3.3 Magnetic resonance imaging (MR)

It shows ridge circumference, soft tissue and organ damage. It is also effective in detecting thinner rib fractures.

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4. Treatment approaches

4.1 Medical treatment

Most rib fractures, especially nondisplaced ones, heal spontaneously within about six weeks. In medical treatments, epidural catheter application, nonsteroidal anti-inflammatories, intravenous narcotic sedatives and transdermal narcotic agents can be used.

4.2 Nerve blocks

If the pain caused by rib fractures is severe and does not pass, intercostal nerve blockage (long-term anesthesia injection) can be applied.

4.3 Surgical fixation

It is an alternative method to prevent pain and complications due to rib fracture. Surgical intervention is the process of stabilizing the chest wall with rib fixations. Especially patients in intensive care, it plays an important role in reducing the duration of mechanical ventilation and the duration of stay in the intensive care unit, the cost of hospitalization, and the prevention of complications such as infection and morbidity [1].

The flail chestis formed by fractures of at least 3 adjacent ribs in at least 2 different places. Close follow-up of these patients and combating pain and secretions are important. If hypoxia develops in the sail chest, endotracheal intubation and a mechanical ventilator are required in the intensive care unit. With open reduction, rib fixation reduces the morbidity of the patient, and the need for mechanical ventilators and pulmonary infections [3, 4].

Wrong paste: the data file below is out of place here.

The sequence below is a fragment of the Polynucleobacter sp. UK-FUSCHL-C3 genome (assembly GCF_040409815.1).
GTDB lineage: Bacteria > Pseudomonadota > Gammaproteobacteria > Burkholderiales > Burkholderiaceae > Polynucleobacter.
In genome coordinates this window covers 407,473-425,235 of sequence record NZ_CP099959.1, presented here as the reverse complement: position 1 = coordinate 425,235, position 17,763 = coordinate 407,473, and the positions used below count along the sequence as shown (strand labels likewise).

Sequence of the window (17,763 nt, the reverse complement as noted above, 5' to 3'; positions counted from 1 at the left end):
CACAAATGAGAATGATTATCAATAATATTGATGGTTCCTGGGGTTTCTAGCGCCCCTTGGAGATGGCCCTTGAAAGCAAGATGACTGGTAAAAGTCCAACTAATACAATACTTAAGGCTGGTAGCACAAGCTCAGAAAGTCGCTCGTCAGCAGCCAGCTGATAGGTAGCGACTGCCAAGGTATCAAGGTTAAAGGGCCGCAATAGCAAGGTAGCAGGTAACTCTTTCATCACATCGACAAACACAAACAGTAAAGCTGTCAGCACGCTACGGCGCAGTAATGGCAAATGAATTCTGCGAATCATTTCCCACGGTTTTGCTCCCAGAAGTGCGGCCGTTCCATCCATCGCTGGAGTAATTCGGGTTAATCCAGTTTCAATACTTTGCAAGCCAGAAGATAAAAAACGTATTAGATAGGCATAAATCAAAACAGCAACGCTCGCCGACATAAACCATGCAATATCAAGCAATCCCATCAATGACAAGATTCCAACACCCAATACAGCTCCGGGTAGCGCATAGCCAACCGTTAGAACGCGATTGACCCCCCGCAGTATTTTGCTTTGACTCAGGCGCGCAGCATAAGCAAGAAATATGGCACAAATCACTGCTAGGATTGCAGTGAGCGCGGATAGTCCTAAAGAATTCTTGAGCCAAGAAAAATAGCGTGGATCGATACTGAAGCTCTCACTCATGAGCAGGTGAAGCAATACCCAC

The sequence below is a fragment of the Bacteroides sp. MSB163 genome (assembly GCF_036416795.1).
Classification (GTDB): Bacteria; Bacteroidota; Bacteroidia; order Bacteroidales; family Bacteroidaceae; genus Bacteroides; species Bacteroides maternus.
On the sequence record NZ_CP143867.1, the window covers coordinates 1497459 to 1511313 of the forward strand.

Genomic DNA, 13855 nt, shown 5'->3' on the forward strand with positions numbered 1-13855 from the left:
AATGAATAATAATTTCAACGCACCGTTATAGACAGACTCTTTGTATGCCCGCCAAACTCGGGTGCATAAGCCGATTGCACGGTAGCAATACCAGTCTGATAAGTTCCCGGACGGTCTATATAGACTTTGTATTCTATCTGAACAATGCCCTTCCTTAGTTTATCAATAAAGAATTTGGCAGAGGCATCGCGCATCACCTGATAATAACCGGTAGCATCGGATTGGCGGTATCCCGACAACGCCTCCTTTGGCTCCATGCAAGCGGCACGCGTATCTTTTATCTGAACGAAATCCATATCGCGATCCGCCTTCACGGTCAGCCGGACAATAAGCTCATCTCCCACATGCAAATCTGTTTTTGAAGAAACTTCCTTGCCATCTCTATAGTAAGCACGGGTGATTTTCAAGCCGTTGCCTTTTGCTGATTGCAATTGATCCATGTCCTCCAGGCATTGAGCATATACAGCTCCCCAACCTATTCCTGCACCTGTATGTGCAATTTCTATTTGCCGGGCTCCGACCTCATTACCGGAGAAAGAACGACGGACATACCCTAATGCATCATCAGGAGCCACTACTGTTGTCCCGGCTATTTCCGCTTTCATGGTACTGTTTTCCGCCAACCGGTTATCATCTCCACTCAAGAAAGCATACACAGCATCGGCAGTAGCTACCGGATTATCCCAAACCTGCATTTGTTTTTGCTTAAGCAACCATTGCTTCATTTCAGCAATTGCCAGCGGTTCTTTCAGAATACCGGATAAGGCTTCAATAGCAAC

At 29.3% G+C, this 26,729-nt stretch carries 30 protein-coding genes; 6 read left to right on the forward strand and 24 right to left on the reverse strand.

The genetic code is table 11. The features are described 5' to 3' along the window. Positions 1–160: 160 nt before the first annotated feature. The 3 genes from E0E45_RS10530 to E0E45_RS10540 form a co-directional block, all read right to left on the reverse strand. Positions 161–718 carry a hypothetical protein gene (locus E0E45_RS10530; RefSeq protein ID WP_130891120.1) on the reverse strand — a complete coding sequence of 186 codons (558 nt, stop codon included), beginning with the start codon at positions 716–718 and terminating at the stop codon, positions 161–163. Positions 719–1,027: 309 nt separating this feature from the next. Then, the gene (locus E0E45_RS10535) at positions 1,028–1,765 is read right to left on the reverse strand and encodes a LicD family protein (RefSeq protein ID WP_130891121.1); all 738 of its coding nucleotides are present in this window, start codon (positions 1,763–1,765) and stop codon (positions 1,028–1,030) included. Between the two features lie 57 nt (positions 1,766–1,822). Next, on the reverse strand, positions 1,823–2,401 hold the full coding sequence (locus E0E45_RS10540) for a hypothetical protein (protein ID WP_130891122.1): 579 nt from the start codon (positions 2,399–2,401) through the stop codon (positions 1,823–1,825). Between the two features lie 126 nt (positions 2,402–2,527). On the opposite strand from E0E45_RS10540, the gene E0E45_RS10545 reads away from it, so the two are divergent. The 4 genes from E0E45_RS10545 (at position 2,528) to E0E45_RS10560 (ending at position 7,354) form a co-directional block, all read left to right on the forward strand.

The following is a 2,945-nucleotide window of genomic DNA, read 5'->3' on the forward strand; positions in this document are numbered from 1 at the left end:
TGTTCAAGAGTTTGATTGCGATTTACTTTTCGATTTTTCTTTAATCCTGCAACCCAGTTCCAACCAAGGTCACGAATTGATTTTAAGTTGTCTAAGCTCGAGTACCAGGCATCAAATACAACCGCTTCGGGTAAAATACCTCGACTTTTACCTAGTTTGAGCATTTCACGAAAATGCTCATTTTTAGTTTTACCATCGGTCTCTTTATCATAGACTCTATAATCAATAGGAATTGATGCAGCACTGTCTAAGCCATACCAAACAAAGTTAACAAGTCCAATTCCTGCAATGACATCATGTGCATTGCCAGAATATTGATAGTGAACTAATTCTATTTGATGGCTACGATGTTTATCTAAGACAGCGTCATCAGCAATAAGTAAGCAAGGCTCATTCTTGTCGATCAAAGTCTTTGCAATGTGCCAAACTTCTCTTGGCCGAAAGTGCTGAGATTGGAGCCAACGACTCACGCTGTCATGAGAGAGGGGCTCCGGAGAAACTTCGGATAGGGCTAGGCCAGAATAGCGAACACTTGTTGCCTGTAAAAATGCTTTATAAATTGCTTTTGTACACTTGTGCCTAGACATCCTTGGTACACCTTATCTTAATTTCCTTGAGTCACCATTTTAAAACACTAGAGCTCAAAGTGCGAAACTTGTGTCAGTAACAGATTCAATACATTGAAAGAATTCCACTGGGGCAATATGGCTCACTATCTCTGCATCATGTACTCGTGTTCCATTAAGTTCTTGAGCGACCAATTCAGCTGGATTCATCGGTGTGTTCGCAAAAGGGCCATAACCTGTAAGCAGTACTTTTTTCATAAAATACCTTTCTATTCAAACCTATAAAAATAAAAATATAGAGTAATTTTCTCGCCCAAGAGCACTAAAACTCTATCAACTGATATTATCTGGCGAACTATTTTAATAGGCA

The indication for fixation of ribs is usually performing thoracotomy for another reason and applying fixation in this session. The durability of the fixation method to be chosen in the fixation application of the patient is also important. Plate application is very difficult, especially in rib fractures that develop in the posterior. A strong fixation should be provided against breathing, cough and the impacts that may come from outside. Nondisplaced rib fracture ends spontaneously heal by merging with callus formation. However, if the union does not occur at the displaced rib fracture ends, it causes serious pain in the patient (Table 1) [4, 5, 6].

Figure 4.

a and b. Locking plates (locking plates).

Judet pilates (Toothed plates)(Figure 3ac)
  • Broken lines of ribs should be deperiosteed.

  • It should be shaped according to the shape of the rib at the level of the broken line.